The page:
#(define (shy-type? v)
    (or (number? v)
    (number-pair? v)
    (and
    (list? v)
    (every (lambda (x) (or (number? x)(number-pair? x))) v)
    )
    ))
    % produce shape argument
    shY =
    #(define-scheme-function (parser location dy)(shy-type?)
    (let ((mod-fun (lambda (m) (cond ((number-pair? m)
    (let ((dy (car m))(dz (cdr m)))
    `((0 . ,dy)(0 . ,(+ dy dz))(0 . ,(+ dy dz))(0 . ,dy))
    ))
    ((number? m)
    `((0 . 0)(0 . ,m)(0 . ,m)(0 . 0))
    )
    (else (ly:input-warning location "type??? ~A ~A ~A" m grob dy) '((0 . 0)(0 . 0)(0 . 0)(0 . 0)))
    )
    )))
    (if (list? dy)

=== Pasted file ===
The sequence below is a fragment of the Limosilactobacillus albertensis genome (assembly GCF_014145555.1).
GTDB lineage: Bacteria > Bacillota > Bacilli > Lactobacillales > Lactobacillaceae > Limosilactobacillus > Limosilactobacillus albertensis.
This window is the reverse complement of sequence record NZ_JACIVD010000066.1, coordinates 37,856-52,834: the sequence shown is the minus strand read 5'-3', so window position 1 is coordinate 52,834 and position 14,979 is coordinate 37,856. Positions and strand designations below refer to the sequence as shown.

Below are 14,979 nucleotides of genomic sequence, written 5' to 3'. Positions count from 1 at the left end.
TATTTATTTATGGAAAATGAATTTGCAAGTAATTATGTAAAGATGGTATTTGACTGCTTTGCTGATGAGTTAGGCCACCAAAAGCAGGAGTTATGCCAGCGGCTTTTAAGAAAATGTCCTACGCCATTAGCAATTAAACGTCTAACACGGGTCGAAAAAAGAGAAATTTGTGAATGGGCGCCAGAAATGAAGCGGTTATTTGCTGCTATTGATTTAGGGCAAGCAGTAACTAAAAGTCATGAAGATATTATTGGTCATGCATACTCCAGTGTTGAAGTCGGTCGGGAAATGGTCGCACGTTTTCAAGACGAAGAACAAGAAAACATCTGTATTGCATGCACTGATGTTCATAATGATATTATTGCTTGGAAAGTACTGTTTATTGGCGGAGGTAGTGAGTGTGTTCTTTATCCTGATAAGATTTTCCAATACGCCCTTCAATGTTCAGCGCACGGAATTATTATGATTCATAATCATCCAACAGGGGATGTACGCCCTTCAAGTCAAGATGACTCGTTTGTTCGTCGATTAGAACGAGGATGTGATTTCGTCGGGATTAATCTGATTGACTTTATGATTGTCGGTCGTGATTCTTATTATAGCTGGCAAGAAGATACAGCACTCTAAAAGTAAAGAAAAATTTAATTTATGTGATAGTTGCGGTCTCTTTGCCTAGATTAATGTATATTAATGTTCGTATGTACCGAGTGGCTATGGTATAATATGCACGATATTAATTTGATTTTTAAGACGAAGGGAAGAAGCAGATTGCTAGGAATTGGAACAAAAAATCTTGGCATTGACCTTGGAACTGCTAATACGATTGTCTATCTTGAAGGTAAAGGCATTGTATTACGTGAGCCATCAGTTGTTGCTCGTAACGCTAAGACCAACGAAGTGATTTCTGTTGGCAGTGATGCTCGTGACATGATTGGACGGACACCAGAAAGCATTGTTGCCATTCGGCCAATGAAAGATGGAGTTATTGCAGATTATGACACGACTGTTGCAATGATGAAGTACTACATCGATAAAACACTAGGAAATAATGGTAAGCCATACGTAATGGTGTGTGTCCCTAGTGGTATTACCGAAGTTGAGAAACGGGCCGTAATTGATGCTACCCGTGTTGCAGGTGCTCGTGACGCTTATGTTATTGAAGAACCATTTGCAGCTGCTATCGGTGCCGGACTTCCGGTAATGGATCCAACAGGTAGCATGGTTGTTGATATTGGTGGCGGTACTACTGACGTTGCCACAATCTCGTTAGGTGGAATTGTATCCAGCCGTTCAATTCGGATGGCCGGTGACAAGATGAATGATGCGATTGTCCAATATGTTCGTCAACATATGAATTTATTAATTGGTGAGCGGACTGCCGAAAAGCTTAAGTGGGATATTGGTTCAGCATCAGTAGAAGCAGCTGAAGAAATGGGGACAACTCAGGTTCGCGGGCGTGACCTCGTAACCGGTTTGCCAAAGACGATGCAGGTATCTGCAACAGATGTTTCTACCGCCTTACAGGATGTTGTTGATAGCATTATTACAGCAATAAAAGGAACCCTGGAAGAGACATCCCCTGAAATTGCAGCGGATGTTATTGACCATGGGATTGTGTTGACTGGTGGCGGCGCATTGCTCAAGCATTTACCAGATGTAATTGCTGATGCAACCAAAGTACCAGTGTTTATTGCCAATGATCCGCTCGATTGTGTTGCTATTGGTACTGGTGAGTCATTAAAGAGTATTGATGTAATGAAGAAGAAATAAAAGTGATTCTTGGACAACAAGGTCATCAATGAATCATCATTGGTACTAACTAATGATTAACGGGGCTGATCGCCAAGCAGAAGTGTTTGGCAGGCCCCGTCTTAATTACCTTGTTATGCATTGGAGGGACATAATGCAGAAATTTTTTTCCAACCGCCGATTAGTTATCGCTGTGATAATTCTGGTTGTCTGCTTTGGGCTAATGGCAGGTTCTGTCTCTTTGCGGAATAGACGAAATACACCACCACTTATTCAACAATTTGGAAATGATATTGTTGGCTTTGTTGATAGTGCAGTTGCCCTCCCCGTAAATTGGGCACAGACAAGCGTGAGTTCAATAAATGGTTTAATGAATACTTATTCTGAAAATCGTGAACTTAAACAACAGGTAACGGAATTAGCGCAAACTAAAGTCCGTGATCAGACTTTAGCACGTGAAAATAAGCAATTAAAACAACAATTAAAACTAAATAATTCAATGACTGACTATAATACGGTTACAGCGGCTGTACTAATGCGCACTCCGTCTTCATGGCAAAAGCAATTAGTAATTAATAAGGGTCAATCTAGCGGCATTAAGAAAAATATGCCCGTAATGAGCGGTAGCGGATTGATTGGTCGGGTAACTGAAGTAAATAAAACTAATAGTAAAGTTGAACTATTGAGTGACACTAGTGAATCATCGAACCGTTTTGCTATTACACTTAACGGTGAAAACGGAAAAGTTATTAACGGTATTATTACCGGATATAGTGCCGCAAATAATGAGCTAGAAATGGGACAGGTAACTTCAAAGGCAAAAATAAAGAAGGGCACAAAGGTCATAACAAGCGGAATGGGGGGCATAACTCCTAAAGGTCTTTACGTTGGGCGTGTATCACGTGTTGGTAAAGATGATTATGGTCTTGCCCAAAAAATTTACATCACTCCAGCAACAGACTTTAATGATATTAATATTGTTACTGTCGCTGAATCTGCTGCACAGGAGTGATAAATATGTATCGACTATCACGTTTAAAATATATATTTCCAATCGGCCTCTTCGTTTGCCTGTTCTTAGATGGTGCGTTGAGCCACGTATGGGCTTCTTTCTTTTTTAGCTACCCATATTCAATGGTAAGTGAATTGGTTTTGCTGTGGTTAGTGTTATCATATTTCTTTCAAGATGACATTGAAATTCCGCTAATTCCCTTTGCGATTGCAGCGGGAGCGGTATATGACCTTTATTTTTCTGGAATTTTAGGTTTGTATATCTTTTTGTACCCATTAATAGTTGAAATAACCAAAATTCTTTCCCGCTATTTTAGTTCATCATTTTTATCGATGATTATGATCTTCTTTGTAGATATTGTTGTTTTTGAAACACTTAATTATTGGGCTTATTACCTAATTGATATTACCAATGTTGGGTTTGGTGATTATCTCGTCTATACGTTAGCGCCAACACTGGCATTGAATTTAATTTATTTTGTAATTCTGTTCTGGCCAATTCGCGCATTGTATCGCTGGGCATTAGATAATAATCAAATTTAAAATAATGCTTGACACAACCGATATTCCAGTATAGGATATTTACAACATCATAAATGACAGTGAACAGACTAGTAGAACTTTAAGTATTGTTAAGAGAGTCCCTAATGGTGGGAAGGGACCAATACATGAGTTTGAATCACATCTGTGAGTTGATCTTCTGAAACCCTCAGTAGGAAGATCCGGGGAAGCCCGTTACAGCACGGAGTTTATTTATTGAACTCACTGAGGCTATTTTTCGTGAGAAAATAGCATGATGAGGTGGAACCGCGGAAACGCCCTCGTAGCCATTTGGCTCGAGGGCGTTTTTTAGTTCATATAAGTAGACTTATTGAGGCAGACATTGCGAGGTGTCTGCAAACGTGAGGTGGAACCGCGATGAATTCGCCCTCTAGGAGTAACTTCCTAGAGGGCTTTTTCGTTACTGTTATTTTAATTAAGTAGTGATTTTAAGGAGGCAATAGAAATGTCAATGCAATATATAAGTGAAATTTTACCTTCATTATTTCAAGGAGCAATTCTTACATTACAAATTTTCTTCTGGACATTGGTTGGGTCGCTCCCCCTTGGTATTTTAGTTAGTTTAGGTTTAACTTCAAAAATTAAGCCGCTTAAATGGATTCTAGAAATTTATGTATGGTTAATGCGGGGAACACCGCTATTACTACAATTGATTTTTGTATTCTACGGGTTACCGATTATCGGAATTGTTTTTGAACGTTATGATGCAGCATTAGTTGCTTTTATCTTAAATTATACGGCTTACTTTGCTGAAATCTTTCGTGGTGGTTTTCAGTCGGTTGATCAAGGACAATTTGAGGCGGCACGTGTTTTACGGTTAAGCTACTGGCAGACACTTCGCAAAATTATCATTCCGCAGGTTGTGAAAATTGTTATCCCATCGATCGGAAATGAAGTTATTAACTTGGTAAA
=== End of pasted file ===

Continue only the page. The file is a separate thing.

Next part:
(map (lambda (y) (mod-fun y)) dy)
    (mod-fun dy)
    )
    ))
    % short
    shy =
    #(define-music-function (parser location dy grob)(shy-type? symbol-list-or-music?)
    #{ \shape \shY #dy $grob #})

    %%%%%%%%%%%%%%%%%%%%%%%%%%%%%%%%%%%%%%%%%%%%%%%%%%%%%
    %%% example: flatten Tie slightly ... its a matter of taste ;)

    \relative c'' { c2~ c | \shy #-.2 Tie c~ c }

    Reply
    1. Janek WarchoƂ Post author

      Sure, go ahead and make a pull request to the openlilylib/snippets.

      By the way, are you aware that my improved version of \shape makes it possible to easily do such adjustments without having to write an additional function? This would be \shapeII #'(()(0 -0.2)) (and it would make the tie flatter also when it is downwards).

      Reply
      1. Jan-Peter

        well, I have to admit, I didn’t realize all aspects of your shapeII developments …
        I probably will commit my thoughts … but you know it … lack of time 😉

        Reply

Leave a Reply

Your email address will not be published. Required fields are marked *